In Wednesday’s Wall Street Journal, reporter Siobhan Gorman offered a striking little portrait of Jose A. Rodriguez, who, in 2005, as chief of the CIA’s National Clandestine Service, ordered the destruction of those "hundreds of hours" of CIA videotapes of the…
Now, what do we want to call it? Gorman refers to "extreme techniques" of interrogation (putting the two words in quotes), then repeats the phrase a second time later in the piece without the quotes: "… [Rodriguez] took a careful approach to controversial practices such as renditions–sending detainees to countries that use more extreme interrogation methods…"). In this mini-portrait of Rodriguez, as painted by his colleagues, and of the disappeared videos, the word "torture" is never used, but don’t blame Gorman. As Greg Mitchell of Editor & Publisher pointed out recently, she’s hardly alone.
"One Associated Press article referred simply to ‘interrogation’ on the tapes, at one point putting ‘enhanced interrogation’ in quotes. Another AP article called it ‘harsh interrogation.’ Mark Mazzeti in The New York Times used ‘severe interrogation methods.’ Eric Lichtblau in the same paper chose the same phrase. David Johnston, in a Saturday article for [the] paper’s Web site, referred to ‘aggressive interrogations’ and ‘coercive techniques.’ Reuters, in its lead, relied on ‘severe interrogation techniques.’ Dan Eggen and Joby Warrick in The Washington Post on Saturday opted for ‘harsh interrogation tactics.’"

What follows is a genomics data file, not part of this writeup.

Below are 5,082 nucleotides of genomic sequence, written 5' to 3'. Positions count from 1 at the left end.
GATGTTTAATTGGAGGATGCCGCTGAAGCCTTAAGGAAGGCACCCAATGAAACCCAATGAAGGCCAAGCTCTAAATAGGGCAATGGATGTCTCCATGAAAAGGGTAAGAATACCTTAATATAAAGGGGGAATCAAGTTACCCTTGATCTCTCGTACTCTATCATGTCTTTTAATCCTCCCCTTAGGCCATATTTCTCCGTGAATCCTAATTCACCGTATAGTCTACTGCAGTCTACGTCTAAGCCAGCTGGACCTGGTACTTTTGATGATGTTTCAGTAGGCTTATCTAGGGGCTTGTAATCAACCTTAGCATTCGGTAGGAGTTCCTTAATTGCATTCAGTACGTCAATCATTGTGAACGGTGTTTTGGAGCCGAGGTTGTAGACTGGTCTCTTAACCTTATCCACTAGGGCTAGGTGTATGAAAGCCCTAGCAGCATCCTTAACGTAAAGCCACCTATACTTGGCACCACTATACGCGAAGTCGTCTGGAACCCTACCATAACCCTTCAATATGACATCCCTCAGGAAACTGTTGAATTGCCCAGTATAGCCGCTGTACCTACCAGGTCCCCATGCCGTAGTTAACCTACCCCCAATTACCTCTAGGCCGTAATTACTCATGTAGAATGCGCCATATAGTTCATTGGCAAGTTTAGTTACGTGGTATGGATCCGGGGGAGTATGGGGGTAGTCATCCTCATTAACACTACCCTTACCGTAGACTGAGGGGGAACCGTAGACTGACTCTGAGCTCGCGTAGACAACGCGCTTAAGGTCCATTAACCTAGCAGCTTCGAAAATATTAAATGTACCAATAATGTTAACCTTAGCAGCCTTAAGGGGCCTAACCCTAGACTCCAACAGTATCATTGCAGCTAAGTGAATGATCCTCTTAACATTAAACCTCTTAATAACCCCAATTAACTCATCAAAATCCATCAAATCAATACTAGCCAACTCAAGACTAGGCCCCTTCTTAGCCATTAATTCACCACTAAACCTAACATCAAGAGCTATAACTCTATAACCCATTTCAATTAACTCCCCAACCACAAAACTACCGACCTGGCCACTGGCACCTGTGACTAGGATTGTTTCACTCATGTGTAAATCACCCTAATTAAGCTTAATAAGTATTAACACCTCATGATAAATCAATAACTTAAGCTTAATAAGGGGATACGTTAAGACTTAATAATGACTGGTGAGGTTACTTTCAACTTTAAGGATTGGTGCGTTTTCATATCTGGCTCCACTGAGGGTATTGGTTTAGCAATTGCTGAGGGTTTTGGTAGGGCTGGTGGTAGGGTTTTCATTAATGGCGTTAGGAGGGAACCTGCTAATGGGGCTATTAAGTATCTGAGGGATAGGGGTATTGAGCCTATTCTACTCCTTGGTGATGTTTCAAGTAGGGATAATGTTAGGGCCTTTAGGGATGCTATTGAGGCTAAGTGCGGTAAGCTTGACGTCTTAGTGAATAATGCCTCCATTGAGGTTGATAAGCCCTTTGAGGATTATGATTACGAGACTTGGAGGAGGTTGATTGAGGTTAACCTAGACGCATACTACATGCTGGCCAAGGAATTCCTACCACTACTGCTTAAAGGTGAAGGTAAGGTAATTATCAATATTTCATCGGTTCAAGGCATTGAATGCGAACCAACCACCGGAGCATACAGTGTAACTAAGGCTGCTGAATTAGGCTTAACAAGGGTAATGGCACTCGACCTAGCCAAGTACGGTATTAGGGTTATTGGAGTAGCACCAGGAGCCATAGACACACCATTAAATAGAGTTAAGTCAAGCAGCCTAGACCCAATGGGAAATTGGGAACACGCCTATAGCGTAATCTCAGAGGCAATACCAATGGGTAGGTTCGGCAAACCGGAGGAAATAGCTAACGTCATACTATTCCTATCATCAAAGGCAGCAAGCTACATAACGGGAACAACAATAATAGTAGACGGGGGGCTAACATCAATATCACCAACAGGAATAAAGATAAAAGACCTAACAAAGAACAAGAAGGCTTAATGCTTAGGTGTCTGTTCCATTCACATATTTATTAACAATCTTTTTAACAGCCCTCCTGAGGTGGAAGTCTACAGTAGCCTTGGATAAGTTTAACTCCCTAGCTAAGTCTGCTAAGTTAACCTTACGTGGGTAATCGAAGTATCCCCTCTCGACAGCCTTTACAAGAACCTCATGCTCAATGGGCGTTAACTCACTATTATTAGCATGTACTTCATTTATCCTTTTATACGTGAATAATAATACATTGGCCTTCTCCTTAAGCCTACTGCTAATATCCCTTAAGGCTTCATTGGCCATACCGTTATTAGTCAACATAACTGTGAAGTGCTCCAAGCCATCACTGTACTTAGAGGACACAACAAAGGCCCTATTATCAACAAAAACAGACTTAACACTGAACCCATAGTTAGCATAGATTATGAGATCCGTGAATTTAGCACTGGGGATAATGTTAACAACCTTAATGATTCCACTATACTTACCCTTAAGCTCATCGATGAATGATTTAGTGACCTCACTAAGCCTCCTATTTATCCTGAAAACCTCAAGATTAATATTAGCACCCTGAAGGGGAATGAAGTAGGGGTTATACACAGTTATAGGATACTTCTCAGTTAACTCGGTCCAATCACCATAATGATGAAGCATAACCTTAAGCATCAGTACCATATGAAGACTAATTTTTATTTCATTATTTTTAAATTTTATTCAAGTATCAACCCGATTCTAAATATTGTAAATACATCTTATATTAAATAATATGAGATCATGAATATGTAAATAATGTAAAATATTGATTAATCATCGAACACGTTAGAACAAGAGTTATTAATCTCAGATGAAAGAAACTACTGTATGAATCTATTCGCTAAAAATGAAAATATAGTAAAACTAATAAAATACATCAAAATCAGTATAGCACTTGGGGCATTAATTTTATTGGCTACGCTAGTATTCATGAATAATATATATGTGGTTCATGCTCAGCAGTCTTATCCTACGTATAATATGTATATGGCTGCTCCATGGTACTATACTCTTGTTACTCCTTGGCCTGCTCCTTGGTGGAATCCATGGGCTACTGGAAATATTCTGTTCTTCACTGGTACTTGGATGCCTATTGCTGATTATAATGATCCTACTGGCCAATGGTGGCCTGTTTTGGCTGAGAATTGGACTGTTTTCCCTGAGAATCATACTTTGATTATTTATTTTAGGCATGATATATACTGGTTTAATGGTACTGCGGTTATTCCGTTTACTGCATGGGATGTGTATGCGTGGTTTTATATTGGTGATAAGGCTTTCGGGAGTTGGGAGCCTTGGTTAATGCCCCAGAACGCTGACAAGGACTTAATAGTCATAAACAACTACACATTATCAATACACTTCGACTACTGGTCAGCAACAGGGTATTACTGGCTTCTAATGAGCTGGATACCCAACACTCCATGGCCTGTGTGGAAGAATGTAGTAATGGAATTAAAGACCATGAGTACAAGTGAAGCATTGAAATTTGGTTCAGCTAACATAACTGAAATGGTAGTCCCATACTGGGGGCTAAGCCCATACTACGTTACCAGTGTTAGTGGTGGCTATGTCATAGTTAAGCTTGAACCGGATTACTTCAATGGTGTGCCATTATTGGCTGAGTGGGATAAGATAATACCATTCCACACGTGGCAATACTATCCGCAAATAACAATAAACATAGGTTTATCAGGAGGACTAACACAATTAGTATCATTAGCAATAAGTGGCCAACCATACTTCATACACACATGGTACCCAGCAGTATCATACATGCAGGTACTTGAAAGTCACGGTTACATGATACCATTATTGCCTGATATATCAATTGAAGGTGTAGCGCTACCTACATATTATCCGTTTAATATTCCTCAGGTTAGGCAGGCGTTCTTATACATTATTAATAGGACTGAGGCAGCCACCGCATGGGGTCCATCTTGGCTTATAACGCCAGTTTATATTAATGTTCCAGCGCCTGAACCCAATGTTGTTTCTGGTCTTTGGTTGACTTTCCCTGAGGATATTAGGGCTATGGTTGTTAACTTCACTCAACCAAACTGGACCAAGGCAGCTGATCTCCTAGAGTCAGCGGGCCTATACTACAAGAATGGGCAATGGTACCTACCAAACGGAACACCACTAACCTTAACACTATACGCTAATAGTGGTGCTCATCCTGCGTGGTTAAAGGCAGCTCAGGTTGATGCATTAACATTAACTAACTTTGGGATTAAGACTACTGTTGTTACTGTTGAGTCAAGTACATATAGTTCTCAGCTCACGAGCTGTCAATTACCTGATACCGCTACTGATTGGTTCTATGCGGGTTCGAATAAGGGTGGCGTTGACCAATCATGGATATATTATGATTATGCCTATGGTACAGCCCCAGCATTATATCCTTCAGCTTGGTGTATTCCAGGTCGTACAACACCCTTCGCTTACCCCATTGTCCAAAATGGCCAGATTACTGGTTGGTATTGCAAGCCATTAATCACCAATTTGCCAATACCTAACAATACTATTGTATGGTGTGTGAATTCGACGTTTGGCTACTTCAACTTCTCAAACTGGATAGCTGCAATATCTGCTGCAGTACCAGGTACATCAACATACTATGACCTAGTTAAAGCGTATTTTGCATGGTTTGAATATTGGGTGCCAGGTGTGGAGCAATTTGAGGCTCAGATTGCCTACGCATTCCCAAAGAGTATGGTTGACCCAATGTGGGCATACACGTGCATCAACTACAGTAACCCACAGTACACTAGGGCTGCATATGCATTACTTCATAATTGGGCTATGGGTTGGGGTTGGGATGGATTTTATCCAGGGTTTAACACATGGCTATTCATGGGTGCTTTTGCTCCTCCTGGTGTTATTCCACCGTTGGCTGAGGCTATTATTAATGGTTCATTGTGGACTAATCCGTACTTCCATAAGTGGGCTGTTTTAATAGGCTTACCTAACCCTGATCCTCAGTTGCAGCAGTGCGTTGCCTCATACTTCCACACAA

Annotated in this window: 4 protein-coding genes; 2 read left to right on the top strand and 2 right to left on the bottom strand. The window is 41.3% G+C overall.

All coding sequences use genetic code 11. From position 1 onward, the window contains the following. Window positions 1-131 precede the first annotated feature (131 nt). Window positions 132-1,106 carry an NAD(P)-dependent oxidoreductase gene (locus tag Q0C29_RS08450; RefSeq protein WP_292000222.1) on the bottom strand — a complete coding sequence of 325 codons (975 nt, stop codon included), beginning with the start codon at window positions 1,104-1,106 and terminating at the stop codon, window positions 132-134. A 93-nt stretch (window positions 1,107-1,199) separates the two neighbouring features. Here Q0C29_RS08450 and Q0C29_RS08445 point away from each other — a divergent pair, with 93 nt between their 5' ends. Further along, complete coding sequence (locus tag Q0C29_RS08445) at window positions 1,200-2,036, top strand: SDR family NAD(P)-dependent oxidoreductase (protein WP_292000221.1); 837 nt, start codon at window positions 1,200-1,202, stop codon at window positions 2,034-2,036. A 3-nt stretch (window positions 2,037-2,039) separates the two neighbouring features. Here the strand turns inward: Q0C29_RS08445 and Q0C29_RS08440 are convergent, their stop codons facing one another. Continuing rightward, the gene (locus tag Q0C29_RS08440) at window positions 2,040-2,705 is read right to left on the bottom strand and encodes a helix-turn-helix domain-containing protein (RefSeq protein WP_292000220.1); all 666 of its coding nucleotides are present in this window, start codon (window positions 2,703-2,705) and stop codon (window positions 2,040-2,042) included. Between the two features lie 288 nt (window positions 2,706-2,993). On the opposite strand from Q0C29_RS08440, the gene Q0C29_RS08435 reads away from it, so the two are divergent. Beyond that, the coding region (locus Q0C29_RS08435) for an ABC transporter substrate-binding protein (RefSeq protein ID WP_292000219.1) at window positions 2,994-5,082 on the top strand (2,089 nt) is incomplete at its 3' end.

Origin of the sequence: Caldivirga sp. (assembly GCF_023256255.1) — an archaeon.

Whatever is on those tapes, we’ve come a long way, baby, since, in Medieval Times in Europe, waterboarding was crudely known as "the water torture."
In any case, Rodriguez, according to his colleagues, turns out to be for the little guy–or the little torturer, anyway. He supposedly destroyed those videos so that "lower-level officers would[n’t] take the fall" for the high-level ones who dished out the orders. But there’s a slight catch in the text. What if some higher-level ones might have been in danger of taking the fall as well?
Here’s Gorman’s money passage, just dropped into the middle of the piece without further explanation or discussion: "One former official said interrogators’ faces were visible on at least one video, as were those of more senior officers who happened to be visiting." Happened? Visiting? Keep in mind that we’re talking about CIA officials in a torture chamber, not tourists at a local landmark.
Then again, for background, Gorman offers this on Rodriguez: He is, she writes, "a product of what one former agency colleague called ‘the rough-and-tumble’ Latin American division" of the CIA from the 1980s. "Rough and tumble"? You won’t find out what that means from her column. For that, you need to read Greg Grandin’s recent piece, "Unholy Trinity, Death Squads, Disappearances, and Torture–from Latin America to Iraq." In our period, men like Rodriguez, under the leadership of George W. Bush, have essentially globalized those "rough and tumble" methods of the CIA’s Latin American division. As Grandin–whose superb book, Empire’s Workshop: Latin America, the United States, and the Rise of the New Imperialism, nails those "rough-and-tumble" years–points out, they have turned the "unholy trinity" that the U.S. developed in Latin America into a global operation. "U.S.-funded and trained Central American security forces would disappear tens of thousands of citizens and execute hundreds of thousands more. When supporters of the ‘War on Terror’ advocated the exercise of the ‘Salvador Option,’ it was this slaughter they were talking about."